BRAND, THOMAS (2020) A Trinitarian Christology of the Fourth Word from the Cross
The Commmunicatio Idiomatum, the Modal Distinction, and the Forsakenness of Christ. Doctoral thesis, Durham University.
|PDF (Tom Brand Durham Ph.D. Thesis) - Accepted Version|
The fourth word from the cross, ‘My God, my God, why have you forsaken me?’ is the focus of this work. I exegete the fourth word in the context of the crucifixion narratives in the Gospels of Matthew and Mark and define έγκατέλιπές (forsaken) as left undefended. I describe the Christological doctrine of the communication of idioms and survey its application to the fourth word in Patristic, Scholastic, and Reformed writing, and wider literature up to the nineteenth century. I then argue for a modal distinction between person and nature in the Trinity with a focus on the theology of Thomas Aquinas. The Trinitarian and Christological explorations enable me to construct the following argument to which this thesis is a response. If Christ is forsaken by the Father, through the communication of idioms, God the Son is forsaken. The person of the Son is modally distinct from the divine nature. Therefore, the divine nature is forsaken at the fourth word. In my threefold response to the above argument I argue first that persons experience in and according to natures, and that persons, not natures, relate because divine persons are subsistent relations. Secondly, I argue that the mutual indwelling of the Father, the Son, and the Holy Spirit in perichoresis continues unbroken at the fourth word. Thirdly, that according to the unity of the works of God ad extra, the Triune persons are united in will at the fourth word. My argument is chiefly built on arguments from Cyril of Alexandria, Bonaventure, and Aquinas. I defend my thesis in light of the Reformed doctrine of penal substitutionary atonement, against charges of Nestorianism, and against a counterargument from Social Trinitarianisms. My thesis aims to uphold historic orthodoxy in opposition to contemporary trends towards divine passibility.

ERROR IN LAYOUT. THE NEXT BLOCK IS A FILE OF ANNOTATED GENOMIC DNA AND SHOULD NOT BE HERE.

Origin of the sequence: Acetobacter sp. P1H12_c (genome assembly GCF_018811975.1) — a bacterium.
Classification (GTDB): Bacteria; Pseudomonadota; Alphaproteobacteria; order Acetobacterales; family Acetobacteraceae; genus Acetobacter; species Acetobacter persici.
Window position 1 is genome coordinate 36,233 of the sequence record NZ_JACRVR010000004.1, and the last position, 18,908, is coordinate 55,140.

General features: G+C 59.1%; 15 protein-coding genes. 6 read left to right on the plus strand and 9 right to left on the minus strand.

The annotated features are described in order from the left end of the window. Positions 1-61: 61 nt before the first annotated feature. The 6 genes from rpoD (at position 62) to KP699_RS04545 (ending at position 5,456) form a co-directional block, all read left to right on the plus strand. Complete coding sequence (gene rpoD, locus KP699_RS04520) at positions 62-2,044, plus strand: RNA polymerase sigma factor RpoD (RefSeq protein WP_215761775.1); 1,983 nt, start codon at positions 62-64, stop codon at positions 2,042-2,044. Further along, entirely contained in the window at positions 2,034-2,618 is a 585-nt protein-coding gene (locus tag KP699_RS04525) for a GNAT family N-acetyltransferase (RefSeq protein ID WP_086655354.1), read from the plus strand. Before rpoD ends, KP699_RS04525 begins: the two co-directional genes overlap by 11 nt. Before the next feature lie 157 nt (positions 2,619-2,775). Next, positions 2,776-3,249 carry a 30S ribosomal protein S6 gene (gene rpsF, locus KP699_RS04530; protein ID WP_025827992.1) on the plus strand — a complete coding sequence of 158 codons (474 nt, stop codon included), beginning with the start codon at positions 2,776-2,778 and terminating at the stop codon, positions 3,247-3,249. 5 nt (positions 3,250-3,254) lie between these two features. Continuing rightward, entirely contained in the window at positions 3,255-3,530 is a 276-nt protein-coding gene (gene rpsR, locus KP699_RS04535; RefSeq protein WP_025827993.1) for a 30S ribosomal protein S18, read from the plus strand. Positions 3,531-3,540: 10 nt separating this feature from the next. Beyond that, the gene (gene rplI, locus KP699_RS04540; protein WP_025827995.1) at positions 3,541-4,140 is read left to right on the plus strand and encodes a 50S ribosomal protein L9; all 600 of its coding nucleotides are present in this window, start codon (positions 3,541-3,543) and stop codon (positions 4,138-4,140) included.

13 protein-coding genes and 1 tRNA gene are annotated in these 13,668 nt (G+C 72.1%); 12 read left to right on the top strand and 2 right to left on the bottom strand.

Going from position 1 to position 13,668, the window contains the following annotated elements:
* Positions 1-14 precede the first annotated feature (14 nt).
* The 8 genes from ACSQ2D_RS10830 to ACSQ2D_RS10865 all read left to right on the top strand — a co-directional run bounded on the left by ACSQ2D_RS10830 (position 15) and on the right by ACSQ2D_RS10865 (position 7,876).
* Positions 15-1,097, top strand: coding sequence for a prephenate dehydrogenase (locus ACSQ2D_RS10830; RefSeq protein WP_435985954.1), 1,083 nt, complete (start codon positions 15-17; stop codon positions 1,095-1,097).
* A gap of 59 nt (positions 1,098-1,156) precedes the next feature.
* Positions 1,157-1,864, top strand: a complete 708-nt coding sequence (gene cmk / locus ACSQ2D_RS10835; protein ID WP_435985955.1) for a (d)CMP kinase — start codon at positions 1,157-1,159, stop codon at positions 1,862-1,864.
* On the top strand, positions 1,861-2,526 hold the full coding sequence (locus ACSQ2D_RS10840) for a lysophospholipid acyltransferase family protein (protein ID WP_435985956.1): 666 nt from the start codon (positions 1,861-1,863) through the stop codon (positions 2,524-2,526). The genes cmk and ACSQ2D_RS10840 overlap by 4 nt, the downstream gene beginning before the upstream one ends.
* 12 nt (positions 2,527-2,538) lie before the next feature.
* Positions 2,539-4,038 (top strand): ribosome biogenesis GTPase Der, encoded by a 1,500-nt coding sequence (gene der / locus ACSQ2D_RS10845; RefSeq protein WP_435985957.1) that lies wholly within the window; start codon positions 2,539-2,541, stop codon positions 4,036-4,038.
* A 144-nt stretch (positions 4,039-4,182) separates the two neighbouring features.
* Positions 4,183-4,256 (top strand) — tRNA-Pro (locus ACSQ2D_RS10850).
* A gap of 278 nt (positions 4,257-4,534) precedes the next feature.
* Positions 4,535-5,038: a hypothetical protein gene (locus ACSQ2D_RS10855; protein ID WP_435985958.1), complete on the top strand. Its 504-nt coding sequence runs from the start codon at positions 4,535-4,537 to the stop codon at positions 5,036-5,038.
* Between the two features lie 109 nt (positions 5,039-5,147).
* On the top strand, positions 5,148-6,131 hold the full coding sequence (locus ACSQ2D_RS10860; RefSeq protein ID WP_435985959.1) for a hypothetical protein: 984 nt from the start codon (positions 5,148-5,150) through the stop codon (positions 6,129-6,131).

|Item Type:||Thesis (Doctoral)|
|Award:||Doctor of Philosophy|
|Keywords:||Trinity, Christology, Forsaken, Communication of Idioms, Modal Distinction, Patristic, Scholastic, Reformed|
|Faculty and Department:||Faculty of Arts and Humanities > Theology and Religion, Department of|
|Copyright:||Copyright of this thesis is held by the author|
|Deposited On:||30 Jun 2020 12:55|